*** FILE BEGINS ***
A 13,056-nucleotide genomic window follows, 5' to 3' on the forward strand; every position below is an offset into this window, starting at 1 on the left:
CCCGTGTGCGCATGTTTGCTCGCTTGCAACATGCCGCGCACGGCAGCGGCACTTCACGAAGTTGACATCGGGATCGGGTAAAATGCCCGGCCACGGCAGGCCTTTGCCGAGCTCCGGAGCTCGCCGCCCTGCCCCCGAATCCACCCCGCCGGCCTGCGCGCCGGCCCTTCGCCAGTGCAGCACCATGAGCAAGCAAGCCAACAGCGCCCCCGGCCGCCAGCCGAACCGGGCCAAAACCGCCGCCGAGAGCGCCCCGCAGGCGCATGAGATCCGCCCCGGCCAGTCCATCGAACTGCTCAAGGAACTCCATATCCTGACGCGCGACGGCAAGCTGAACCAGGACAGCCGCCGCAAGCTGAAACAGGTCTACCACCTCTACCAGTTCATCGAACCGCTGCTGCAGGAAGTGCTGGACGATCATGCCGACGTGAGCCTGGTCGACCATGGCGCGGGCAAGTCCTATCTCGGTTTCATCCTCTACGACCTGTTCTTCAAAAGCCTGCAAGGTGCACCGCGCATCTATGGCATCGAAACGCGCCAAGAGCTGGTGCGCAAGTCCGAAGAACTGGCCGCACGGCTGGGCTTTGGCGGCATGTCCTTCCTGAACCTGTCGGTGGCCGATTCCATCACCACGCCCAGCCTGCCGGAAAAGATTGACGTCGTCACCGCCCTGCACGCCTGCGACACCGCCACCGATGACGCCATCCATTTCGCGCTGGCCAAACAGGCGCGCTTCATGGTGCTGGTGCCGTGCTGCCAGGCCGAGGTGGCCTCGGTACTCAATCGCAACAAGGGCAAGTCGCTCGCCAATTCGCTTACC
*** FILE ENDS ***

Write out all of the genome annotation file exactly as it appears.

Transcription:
A 13,056-nucleotide genomic window follows, 5' to 3' on the forward strand; every position below is an offset into this window, starting at 1 on the left:
CCCGTGTGCGCATGTTTGCTCGCTTGCAACATGCCGCGCACGGCAGCGGCACTTCACGAAGTTGACATCGGGATCGGGTAAAATGCCCGGCCACGGCAGGCCTTTGCCGAGCTCCGGAGCTCGCCGCCCTGCCCCCGAATCCACCCCGCCGGCCTGCGCGCCGGCCCTTCGCCAGTGCAGCACCATGAGCAAGCAAGCCAACAGCGCCCCCGGCCGCCAGCCGAACCGGGCCAAAACCGCCGCCGAGAGCGCCCCGCAGGCGCATGAGATCCGCCCCGGCCAGTCCATCGAACTGCTCAAGGAACTCCATATCCTGACGCGCGACGGCAAGCTGAACCAGGACAGCCGCCGCAAGCTGAAACAGGTCTACCACCTCTACCAGTTCATCGAACCGCTGCTGCAGGAAGTGCTGGACGATCATGCCGACGTGAGCCTGGTCGACCATGGCGCGGGCAAGTCCTATCTCGGTTTCATCCTCTACGACCTGTTCTTCAAAAGCCTGCAAGGTGCACCGCGCATCTATGGCATCGAAACGCGCCAAGAGCTGGTGCGCAAGTCCGAAGAACTGGCCGCACGGCTGGGCTTTGGCGGCATGTCCTTCCTGAACCTGTCGGTGGCCGATTCCATCACCACGCCCAGCCTGCCGGAAAAGATTGACGTCGTCACCGCCCTGCACGCCTGCGACACCGCCACCGATGACGCCATCCATTTCGCGCTGGCCAAACAGGCGCGCTTCATGGTGCTGGTGCCGTGCTGCCAGGCCGAGGTGGCCTCGGTACTCAATCGCAACAAGGGCAAGTCGCTCGCCAATTCGCTTACC